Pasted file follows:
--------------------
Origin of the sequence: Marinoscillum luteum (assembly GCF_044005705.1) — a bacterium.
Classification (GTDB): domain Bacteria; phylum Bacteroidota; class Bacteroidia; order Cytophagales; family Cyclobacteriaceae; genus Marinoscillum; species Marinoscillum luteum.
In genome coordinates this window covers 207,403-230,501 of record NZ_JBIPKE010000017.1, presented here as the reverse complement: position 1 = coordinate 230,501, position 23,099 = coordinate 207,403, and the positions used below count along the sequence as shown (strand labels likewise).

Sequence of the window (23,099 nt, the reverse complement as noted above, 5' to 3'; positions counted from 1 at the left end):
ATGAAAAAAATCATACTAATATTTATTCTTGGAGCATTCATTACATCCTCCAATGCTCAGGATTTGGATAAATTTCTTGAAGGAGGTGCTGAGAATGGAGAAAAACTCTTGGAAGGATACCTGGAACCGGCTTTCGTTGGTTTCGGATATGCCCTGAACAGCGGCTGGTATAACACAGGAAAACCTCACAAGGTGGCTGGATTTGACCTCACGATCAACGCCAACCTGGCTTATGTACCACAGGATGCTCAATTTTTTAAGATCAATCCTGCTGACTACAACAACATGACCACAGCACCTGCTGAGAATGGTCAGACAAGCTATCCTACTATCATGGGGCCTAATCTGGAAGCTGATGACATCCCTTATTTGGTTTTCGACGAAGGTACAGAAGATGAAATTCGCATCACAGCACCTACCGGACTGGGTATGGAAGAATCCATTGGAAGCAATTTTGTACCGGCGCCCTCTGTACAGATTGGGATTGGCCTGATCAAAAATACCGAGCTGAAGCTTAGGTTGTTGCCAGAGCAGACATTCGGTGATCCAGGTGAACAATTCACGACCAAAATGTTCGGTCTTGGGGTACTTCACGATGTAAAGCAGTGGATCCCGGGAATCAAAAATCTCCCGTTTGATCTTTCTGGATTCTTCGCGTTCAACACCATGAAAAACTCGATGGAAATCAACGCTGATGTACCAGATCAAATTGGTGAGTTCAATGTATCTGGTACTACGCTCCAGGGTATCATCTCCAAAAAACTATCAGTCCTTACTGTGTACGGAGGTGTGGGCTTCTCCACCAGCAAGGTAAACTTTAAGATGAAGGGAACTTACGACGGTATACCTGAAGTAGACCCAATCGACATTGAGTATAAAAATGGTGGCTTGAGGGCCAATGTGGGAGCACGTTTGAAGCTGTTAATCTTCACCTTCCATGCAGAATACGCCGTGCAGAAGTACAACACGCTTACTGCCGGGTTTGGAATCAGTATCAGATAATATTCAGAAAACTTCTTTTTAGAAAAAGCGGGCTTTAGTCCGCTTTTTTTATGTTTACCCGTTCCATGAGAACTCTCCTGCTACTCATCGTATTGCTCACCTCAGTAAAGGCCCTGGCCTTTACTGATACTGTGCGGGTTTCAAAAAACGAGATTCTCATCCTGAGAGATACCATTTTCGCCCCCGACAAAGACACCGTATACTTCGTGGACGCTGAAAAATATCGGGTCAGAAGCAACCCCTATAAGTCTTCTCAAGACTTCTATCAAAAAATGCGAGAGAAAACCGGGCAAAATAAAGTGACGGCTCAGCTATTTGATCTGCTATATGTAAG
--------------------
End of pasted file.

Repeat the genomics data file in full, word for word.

Origin of the sequence: Marinoscillum luteum (assembly GCF_044005705.1) — a bacterium.
Classification (GTDB): domain Bacteria; phylum Bacteroidota; class Bacteroidia; order Cytophagales; family Cyclobacteriaceae; genus Marinoscillum; species Marinoscillum luteum.
In genome coordinates this window covers 207,403-230,501 of record NZ_JBIPKE010000017.1, presented here as the reverse complement: position 1 = coordinate 230,501, position 23,099 = coordinate 207,403, and the positions used below count along the sequence as shown (strand labels likewise).

Sequence of the window (23,099 nt, the reverse complement as noted above, 5' to 3'; positions counted from 1 at the left end):
ATGAAAAAAATCATACTAATATTTATTCTTGGAGCATTCATTACATCCTCCAATGCTCAGGATTTGGATAAATTTCTTGAAGGAGGTGCTGAGAATGGAGAAAAACTCTTGGAAGGATACCTGGAACCGGCTTTCGTTGGTTTCGGATATGCCCTGAACAGCGGCTGGTATAACACAGGAAAACCTCACAAGGTGGCTGGATTTGACCTCACGATCAACGCCAACCTGGCTTATGTACCACAGGATGCTCAATTTTTTAAGATCAATCCTGCTGACTACAACAACATGACCACAGCACCTGCTGAGAATGGTCAGACAAGCTATCCTACTATCATGGGGCCTAATCTGGAAGCTGATGACATCCCTTATTTGGTTTTCGACGAAGGTACAGAAGATGAAATTCGCATCACAGCACCTACCGGACTGGGTATGGAAGAATCCATTGGAAGCAATTTTGTACCGGCGCCCTCTGTACAGATTGGGATTGGCCTGATCAAAAATACCGAGCTGAAGCTTAGGTTGTTGCCAGAGCAGACATTCGGTGATCCAGGTGAACAATTCACGACCAAAATGTTCGGTCTTGGGGTACTTCACGATGTAAAGCAGTGGATCCCGGGAATCAAAAATCTCCCGTTTGATCTTTCTGGATTCTTCGCGTTCAACACCATGAAAAACTCGATGGAAATCAACGCTGATGTACCAGATCAAATTGGTGAGTTCAATGTATCTGGTACTACGCTCCAGGGTATCATCTCCAAAAAACTATCAGTCCTTACTGTGTACGGAGGTGTGGGCTTCTCCACCAGCAAGGTAAACTTTAAGATGAAGGGAACTTACGACGGTATACCTGAAGTAGACCCAATCGACATTGAGTATAAAAATGGTGGCTTGAGGGCCAATGTGGGAGCACGTTTGAAGCTGTTAATCTTCACCTTCCATGCAGAATACGCCGTGCAGAAGTACAACACGCTTACTGCCGGGTTTGGAATCAGTATCAGATAATATTCAGAAAACTTCTTTTTAGAAAAAGCGGGCTTTAGTCCGCTTTTTTTATGTTTACCCGTTCCATGAGAACTCTCCTGCTACTCATCGTATTGCTCACCTCAGTAAAGGCCCTGGCCTTTACTGATACTGTGCGGGTTTCAAAAAACGAGATTCTCATCCTGAGAGATACCATTTTCGCCCCCGACAAAGACACCGTATACTTCGTGGACGCTGAAAAATATCGGGTCAGAAGCAACCCCTATAAGTCTTCTCAAGACTTCTATCAAAAAATGCGAGAGAAAACCGGGCAAAATAAAGTGACGGCTCAGCTATTTGATCTGCTATATGTAAG